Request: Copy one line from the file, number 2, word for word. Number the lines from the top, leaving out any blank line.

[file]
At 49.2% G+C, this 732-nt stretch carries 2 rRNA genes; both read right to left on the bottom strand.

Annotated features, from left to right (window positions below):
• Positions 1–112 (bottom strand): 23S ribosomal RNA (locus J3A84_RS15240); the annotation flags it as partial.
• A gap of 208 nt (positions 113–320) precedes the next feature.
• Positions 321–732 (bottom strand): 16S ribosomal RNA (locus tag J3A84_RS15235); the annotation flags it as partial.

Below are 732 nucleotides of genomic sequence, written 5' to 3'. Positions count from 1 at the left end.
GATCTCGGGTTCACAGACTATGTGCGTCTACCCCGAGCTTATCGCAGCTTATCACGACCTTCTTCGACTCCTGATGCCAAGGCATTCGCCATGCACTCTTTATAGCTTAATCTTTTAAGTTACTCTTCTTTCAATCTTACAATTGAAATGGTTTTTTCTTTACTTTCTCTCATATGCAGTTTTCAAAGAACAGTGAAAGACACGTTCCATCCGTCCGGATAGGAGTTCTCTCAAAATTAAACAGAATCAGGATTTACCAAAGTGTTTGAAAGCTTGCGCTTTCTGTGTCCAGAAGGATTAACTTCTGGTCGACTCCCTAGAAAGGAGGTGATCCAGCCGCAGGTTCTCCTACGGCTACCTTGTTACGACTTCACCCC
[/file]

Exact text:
Annotated features, from left to right (window positions below):